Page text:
Rahul Dravid succeeded Sourav Ganguly as the captain (Image courtesy: AFP)
Rahul Dravid succeeded Sourav Ganguly as the captain (Image courtesy: AFP)

Sourav Ganguly is arguably India’s greatest captains and the finest left-handed batsman. The turn of the century saw Ganguly at his prime when the captaincy cloak fell upon. Ganguly suffered a slump in 2005 and then a spat with the then coach Greg Chappell paved his exit from the team and he lost his captaincy.

“Losing the (India) captaincy (in 2005) came like a bolt from the blue. You are hurt but you can’t show it because you have to put that behind you and make a comeback. That was a huge learning experience because for nearly a decade, things had only gone up for me. It made me tougher,” Ganguly told Hindustan Times.

It was Ganguly who helped Chappell bag the India coach’s job as the latter had helped him improve his batting in Australia during the 2003-04 tour. Ganguly admits backing Chappell was the “biggest mistake” of his career.

“Hiring him was the biggest mistake of my career. I had known a different person from a stint as my batting coach in Australia. I don’t know what led to our relationship breaking down. After the 2007 World Cup, I haven’t interacted with him,” Ganguly expresses that the relationship is beyond repair. “What happened to me shouldn’t happen to anyone. Yes, you will get dropped, but it should never get personal. Every athlete should be judged by what happens in the park.”

All well between Ganguly and Dravid

Though Rahul Dravid has never spoken a word against Chappell, there aren’t many Indian cricketers who are fond of the Australian legend. Sachin Tendulkar criticised Chappell in his autobiography Playing It My Way. Ganguly said that more will follow the suit.

Sourav Ganguly: Dad wanted me to retire after Greg Chappell dropped me from Indian side
Sourav Ganguly: Dad wanted me to retire after Greg Chappell dropped me from Indian side

“There aren’t many cricketers from Chappell’s India team who would compliment the coach, says Ganguly. “Sachin doesn’t have too many good things to say about him, does he? In future, you will find more books that say similar things about him.”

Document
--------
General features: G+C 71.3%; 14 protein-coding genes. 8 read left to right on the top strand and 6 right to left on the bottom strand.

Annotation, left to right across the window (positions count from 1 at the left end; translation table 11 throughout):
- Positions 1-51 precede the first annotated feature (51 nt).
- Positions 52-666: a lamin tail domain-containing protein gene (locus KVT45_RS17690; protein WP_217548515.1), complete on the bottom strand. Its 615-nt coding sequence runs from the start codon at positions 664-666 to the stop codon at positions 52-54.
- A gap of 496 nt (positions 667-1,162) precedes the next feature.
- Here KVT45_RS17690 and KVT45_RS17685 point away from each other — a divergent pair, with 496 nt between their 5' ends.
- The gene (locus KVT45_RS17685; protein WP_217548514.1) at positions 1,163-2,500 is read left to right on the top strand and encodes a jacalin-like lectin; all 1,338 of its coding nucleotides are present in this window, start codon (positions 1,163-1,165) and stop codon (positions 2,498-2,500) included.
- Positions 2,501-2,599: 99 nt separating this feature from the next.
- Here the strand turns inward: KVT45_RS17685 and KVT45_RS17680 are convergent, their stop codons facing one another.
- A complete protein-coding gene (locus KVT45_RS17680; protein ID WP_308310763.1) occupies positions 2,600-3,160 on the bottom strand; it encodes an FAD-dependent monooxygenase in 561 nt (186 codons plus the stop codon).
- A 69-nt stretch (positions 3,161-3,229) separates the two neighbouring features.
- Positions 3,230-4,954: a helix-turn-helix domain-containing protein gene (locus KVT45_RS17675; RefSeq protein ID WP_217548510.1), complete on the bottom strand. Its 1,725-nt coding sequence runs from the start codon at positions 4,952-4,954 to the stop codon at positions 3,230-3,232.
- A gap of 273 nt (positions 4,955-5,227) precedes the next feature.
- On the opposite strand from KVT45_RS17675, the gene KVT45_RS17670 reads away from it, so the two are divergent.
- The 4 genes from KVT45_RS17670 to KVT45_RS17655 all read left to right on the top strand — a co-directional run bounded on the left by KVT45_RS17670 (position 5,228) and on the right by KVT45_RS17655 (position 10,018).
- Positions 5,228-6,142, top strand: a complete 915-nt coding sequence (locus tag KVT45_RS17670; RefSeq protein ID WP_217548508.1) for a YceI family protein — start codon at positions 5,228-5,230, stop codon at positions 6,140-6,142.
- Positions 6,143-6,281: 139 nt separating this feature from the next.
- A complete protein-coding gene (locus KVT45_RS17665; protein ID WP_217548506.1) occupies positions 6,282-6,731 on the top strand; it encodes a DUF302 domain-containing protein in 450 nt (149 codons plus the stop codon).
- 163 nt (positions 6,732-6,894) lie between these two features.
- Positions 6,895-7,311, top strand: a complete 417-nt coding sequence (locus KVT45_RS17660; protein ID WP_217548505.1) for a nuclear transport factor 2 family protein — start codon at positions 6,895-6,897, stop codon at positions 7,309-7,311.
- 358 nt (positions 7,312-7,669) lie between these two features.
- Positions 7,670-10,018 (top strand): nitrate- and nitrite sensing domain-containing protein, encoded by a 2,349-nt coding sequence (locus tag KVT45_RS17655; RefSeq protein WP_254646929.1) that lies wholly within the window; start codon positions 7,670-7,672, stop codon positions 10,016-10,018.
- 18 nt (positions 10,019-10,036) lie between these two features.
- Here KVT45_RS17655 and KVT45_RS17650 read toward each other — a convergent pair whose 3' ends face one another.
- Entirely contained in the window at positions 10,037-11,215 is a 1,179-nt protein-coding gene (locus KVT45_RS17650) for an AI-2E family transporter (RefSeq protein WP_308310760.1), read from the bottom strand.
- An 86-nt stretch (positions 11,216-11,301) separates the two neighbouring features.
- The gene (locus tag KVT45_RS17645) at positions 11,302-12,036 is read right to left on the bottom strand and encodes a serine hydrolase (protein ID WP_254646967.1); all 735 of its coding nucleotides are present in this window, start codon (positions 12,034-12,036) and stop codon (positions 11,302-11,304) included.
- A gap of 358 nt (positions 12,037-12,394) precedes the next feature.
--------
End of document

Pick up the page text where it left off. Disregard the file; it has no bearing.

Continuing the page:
After Ganguly was sacked, it was his good friend Dravid who took the charge as captain and formed a good working relation with Chappell. Ganguly insists nothing changed between him and Dravid. In fact, Ganguly never asked Dravid on why he was treated the way he was.

“Having been a captain, I understand things could get sensitive. So I let it be.”

Busier than ever

Ganguly is busier than ever, perhaps even busier than his playing days. He remains one of the most popular cricket faces and endorses 12 products, he does corporate talks on leaderships and hosts one of the most popular television shows — Dadagiri. Is that it? He is the president of Cricket Association of Bengal (CAB) and a part of three BCCI committees and also a part of MCC’s working committee.

He has just penned an autobiography, A Century Is Not Enough.

“I stopped playing cricket but got into many things. Financially things are still as good (as when he was a player) if not better,” he says.

Ganguly calls losing the 2003 World Cup final as his biggest disappointment as he felt ‘the chance is gone’. He recalls his Test debut, in June 1996, where he slammed a fine 131, as his best moment.

He defines himself as a natural captain and here’s what he has immense praises for leader, who were his contemporaries and with whom he shared famous on-field battles.

“I think Nasser (Hussain) was brilliant. Steve (Waugh) too was a remarkable cricketer and a fantastic cricketer. Sachin was very intense, tried very hard. My best days as a player came under Sachin. Rahul (Dravid) was very organised and Anil (Kumble) was natural,” said Ganguly before adding Hussain and Waugh are good friends with him.